Why is this question important? ICMR’s advisory on hydroxychloroquine violated its own ethical guidelines, as The Wire Science has reported. Now, it seems like the worst-case scenario – which the guidelines were designed to prevent – has come to pass. Even as newer evidence of the drug’s inefficacy against COVID-19 piles up, states like Maharashtra are riffing off of the ICMR guidelines to come up with their own absurd ones.
For example, the state’s Directorate of Medical Education and Research has started prescribing hydroxychloroquine to children, contrary to ICMR’s advisory, which clearly states paediatric use of the drug is not recommended.
Nonetheless, there is good reason for ICMR to have expected its advisory would trigger indiscriminate use. India has historically seen plenty of irrational off-label drug use by doctors. But if ICMR didn’t anticipate this, why isn’t it making a course-correction now, given the damage already done?
Question 3: How many cases of influenza-like illnesses (ILI) have there been in India in the last few years, and is this number rising in atypical fashion in some districts this year?
Why is this question important? India’s National Centres for Disease Control (NCDC) maintain a record of the number ILI cases each year as part of their influenza surveillance programme. This data could be an excellent indicator of how widespread COVID-19 is in India, given India’s testing strategy is not enough to determine this.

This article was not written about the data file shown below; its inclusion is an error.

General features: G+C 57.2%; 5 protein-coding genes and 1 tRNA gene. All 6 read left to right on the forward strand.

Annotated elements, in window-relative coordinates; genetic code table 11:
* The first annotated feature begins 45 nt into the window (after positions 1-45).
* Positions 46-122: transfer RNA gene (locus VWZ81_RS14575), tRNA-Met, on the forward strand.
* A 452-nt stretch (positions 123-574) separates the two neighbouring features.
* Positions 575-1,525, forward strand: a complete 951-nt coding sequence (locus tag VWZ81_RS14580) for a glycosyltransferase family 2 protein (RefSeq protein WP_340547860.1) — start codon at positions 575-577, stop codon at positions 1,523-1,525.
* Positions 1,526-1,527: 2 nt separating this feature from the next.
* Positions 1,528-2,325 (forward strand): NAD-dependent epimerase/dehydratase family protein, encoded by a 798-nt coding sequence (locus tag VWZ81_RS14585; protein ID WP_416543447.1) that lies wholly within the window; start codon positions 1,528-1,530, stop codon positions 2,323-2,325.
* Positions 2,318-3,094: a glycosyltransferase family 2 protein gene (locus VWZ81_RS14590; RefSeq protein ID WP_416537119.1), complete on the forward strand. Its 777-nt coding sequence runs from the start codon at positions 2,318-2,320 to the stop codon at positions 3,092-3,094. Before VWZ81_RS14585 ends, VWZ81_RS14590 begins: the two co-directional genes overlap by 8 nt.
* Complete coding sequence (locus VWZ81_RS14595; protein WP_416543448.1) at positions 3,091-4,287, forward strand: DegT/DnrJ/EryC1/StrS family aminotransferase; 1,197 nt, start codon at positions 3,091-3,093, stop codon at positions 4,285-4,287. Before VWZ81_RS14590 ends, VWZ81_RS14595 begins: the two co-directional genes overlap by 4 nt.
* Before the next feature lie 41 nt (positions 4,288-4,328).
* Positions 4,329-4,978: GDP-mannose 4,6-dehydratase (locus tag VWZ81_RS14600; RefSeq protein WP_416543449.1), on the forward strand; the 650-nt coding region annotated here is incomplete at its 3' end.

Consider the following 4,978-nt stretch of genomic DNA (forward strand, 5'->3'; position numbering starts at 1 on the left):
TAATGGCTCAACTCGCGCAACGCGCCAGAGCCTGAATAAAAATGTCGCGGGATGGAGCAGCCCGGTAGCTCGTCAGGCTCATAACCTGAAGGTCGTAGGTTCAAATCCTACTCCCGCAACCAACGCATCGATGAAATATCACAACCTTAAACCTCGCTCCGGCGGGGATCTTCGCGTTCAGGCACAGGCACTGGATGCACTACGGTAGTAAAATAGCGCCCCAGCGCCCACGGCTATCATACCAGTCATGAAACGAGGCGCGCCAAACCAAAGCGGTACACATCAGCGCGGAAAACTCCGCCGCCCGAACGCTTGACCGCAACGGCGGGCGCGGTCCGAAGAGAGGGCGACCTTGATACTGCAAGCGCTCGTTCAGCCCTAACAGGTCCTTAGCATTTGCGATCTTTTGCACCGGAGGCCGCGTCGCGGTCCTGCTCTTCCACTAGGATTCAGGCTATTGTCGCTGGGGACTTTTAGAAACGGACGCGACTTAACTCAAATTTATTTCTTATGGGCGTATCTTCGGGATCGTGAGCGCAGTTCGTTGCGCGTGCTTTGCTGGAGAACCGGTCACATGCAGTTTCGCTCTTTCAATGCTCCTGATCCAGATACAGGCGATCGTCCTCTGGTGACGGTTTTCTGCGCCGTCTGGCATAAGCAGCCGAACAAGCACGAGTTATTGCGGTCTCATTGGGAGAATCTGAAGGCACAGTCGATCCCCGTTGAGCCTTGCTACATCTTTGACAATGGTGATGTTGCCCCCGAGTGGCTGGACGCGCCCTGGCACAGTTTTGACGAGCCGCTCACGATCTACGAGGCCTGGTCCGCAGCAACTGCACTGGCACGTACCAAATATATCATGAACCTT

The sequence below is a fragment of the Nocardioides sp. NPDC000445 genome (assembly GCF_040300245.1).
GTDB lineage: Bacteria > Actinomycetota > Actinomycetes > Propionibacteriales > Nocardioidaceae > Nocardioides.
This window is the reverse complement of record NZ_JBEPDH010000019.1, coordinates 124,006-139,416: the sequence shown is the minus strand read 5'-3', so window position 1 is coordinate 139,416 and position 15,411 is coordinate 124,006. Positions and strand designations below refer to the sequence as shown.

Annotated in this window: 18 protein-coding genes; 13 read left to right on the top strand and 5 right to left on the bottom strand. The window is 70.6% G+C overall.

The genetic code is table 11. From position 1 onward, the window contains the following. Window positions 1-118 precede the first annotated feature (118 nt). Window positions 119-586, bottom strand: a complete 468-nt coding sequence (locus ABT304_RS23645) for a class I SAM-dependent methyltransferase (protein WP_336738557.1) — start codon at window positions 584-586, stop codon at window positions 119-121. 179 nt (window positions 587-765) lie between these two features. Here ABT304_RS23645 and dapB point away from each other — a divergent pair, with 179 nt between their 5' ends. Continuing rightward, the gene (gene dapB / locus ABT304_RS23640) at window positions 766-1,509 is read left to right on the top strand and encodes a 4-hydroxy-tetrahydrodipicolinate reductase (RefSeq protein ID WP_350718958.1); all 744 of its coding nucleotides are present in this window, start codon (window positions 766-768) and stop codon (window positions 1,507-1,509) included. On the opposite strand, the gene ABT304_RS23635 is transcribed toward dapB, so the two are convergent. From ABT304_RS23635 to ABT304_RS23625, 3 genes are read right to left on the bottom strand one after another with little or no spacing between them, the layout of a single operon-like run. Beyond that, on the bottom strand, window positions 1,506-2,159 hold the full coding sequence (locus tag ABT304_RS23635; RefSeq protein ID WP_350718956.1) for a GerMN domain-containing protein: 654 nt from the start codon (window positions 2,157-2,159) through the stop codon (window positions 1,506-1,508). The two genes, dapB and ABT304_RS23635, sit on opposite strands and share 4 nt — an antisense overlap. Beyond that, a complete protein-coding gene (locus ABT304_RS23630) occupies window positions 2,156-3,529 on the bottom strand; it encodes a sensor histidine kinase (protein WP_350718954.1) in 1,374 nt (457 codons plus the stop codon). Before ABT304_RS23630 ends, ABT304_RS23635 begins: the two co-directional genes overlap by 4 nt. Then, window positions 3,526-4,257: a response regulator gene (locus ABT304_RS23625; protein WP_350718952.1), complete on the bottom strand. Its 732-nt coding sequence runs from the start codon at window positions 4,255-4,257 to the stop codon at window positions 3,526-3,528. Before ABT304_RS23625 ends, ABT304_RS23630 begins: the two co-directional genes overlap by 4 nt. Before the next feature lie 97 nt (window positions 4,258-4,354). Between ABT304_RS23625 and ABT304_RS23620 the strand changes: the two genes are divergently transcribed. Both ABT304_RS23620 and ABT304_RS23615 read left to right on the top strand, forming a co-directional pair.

For example, if any one district is seeing a rise in ILI cases compared to the historical average during that month, it could point to the presence of COVID-19 there. So journalists have asked both ICMR and the NCDC to share ILI numbers several times, but neither agency has done so.
It’s quite odd that the two agencies aren’t mining this data, or aren’t sharing the results if they are. For one, such data could indicate how many severe acute respiratory illness (SARI) cases occur in India at any time of the year. One part of ICMR’s COVID-19 testing strategy is to look for the novel coronavirus in samples from all SARI patients in India; SARI is simply ILI severe enough to require hospitalisation. So if we could estimate the number of SARI cases from ILI data, we could get an idea of how many tests India ought to be conducting overall.
But it’s troubling that while this important data set remains unpublished, government officials have been cherry-picking unrepresentative data to claim India isn’t severely affected by COVID-19 at all. For example, NITI Aayog member Vinod K. Paul recently cited the number of SARI cases hospitalised under the Ayushman Bharat insurance scheme to claim India does not have community transmission. These daily cases had declined between February and April 2020, contrary to what one would expect during a respiratory disease epidemic.
The problem with Paul’s claim was that only a small percentage of all SARI cases in India are treated under the Ayushman Bharat scheme. It is also impossible to say if the February-April decline is unusual unless it is compared with data from previous years. And it is ultimately strange that government officials aren’t sharing the comprehensive ILI data they have access to, turning instead to limited datasets that may be painting a distorted view of reality.
Non-scientists replace scientists
Now that ICMR has disappeared from press-conferences, questions such as those above, which are intended for scientists, are being answered by government representatives with no medical training. The three representatives who appear at every press conference are Lav Agarwal, the joint secretary to the Union health ministry; Punya Salila Srivastava, the joint secretary to the Union home ministry; and an official from the Press Information Bureau.
Of these three, questions intended for scientists typically end up with Agarwal, and some of Agarwal’s statements have, worryingly, betrayed a complete ignorance of basic epidemiology. For example, on three separate occasions, journalists asked him when the Indian COVID-19 epidemic would peak.